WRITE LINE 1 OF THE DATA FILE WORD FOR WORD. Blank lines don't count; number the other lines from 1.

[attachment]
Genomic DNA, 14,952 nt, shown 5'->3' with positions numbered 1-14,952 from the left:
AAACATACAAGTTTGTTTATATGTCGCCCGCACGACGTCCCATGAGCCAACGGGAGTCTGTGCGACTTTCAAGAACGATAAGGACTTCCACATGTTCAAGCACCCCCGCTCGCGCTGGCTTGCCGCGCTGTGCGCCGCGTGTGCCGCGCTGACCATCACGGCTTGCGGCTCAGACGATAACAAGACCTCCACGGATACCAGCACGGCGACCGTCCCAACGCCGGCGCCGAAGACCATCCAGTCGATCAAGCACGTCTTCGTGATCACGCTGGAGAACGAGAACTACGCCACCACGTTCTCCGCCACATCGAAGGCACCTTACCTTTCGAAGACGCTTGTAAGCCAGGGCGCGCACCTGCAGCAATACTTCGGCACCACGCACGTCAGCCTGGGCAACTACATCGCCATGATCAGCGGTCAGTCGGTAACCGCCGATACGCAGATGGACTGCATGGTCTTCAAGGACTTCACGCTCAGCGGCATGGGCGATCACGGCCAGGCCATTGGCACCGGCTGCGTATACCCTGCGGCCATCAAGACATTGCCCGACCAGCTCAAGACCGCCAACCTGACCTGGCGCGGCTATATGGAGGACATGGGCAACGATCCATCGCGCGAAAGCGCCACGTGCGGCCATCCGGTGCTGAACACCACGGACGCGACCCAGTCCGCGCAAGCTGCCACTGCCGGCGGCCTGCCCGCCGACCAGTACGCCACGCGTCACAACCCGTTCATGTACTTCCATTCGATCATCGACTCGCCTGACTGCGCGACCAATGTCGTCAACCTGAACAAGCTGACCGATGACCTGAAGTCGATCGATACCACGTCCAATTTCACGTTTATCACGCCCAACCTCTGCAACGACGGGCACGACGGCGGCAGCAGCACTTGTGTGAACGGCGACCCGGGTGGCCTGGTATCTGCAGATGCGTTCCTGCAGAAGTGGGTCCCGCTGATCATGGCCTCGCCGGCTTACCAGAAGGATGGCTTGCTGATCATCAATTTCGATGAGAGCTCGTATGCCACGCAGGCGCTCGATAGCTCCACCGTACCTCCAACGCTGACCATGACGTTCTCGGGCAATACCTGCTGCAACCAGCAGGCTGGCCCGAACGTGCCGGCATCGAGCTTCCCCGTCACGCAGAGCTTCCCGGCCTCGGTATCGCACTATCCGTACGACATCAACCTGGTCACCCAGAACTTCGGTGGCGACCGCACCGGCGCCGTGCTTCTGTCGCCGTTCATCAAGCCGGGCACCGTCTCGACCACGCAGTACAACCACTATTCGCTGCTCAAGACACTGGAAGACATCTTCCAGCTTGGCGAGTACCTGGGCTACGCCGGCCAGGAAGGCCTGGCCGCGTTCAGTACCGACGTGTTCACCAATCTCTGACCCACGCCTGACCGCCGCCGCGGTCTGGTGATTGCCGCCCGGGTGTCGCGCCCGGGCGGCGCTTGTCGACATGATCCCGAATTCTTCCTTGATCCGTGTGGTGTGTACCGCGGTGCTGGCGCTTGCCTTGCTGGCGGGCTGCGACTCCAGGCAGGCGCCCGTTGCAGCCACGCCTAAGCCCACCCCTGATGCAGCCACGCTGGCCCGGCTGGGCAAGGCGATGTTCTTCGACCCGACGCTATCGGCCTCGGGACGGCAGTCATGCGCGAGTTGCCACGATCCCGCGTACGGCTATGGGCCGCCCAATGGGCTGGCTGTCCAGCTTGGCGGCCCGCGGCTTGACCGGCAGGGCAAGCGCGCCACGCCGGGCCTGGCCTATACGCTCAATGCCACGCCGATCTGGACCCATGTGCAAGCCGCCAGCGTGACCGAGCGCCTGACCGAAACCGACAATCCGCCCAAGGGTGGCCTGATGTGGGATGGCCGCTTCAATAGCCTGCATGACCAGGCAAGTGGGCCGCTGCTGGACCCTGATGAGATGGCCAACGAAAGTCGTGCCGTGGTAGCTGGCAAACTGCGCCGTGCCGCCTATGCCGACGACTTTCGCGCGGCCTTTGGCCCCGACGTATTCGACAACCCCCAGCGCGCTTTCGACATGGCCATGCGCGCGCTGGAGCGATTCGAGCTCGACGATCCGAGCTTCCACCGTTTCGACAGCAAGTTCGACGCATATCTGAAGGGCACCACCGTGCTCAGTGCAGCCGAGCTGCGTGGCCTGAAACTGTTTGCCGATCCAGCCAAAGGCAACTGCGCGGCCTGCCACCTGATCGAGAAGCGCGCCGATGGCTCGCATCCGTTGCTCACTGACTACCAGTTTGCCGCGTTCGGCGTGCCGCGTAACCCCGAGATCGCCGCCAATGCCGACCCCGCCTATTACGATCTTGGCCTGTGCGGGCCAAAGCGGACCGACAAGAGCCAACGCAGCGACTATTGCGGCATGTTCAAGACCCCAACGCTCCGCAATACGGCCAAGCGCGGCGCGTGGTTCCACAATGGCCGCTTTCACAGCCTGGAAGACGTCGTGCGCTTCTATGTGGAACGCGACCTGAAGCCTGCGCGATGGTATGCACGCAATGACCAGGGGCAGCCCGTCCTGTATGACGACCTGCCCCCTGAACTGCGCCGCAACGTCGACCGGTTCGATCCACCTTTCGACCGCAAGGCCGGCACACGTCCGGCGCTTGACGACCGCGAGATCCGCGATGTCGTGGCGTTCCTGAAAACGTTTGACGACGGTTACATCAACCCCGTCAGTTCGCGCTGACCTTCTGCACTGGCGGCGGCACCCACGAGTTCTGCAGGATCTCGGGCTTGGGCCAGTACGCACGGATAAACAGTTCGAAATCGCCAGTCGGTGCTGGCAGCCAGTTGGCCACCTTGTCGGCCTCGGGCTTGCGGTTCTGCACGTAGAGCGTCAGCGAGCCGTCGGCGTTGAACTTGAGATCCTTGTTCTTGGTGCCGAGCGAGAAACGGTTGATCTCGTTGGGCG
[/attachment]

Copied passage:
Genomic DNA, 14,952 nt, shown 5'->3' with positions numbered 1-14,952 from the left: